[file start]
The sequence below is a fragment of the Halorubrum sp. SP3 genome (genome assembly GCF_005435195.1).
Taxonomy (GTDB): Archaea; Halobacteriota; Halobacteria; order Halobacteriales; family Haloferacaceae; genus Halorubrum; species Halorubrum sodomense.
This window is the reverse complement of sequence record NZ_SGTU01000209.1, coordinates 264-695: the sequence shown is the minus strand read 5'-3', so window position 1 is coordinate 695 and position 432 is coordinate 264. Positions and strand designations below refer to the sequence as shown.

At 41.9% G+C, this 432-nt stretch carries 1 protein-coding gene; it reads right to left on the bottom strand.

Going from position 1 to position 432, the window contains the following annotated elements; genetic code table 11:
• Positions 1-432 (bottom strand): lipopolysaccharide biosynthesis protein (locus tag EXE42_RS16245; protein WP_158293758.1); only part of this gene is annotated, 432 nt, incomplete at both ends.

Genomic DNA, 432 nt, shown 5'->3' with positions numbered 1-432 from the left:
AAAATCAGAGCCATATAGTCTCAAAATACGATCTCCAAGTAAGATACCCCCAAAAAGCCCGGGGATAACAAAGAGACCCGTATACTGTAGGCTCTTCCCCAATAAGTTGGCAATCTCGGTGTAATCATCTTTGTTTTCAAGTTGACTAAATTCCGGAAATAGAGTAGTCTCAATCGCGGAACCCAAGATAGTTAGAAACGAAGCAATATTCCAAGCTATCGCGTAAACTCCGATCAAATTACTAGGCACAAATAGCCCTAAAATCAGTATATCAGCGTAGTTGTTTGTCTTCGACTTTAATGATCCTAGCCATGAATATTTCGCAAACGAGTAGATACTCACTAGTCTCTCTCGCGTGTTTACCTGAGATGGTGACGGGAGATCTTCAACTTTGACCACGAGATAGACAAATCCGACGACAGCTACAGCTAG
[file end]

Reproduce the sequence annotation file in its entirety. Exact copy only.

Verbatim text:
The sequence below is a fragment of the Halorubrum sp. SP3 genome (genome assembly GCF_005435195.1).
Taxonomy (GTDB): Archaea; Halobacteriota; Halobacteria; order Halobacteriales; family Haloferacaceae; genus Halorubrum; species Halorubrum sodomense.
This window is the reverse complement of sequence record NZ_SGTU01000209.1, coordinates 264-695: the sequence shown is the minus strand read 5'-3', so window position 1 is coordinate 695 and position 432 is coordinate 264. Positions and strand designations below refer to the sequence as shown.

At 41.9% G+C, this 432-nt stretch carries 1 protein-coding gene; it reads right to left on the bottom strand.

Going from position 1 to position 432, the window contains the following annotated elements; genetic code table 11:
• Positions 1-432 (bottom strand): lipopolysaccharide biosynthesis protein (locus tag EXE42_RS16245; protein WP_158293758.1); only part of this gene is annotated, 432 nt, incomplete at both ends.

Genomic DNA, 432 nt, shown 5'->3' with positions numbered 1-432 from the left:
AAAATCAGAGCCATATAGTCTCAAAATACGATCTCCAAGTAAGATACCCCCAAAAAGCCCGGGGATAACAAAGAGACCCGTATACTGTAGGCTCTTCCCCAATAAGTTGGCAATCTCGGTGTAATCATCTTTGTTTTCAAGTTGACTAAATTCCGGAAATAGAGTAGTCTCAATCGCGGAACCCAAGATAGTTAGAAACGAAGCAATATTCCAAGCTATCGCGTAAACTCCGATCAAATTACTAGGCACAAATAGCCCTAAAATCAGTATATCAGCGTAGTTGTTTGTCTTCGACTTTAATGATCCTAGCCATGAATATTTCGCAAACGAGTAGATACTCACTAGTCTCTCTCGCGTGTTTACCTGAGATGGTGACGGGAGATCTTCAACTTTGACCACGAGATAGACAAATCCGACGACAGCTACAGCTAG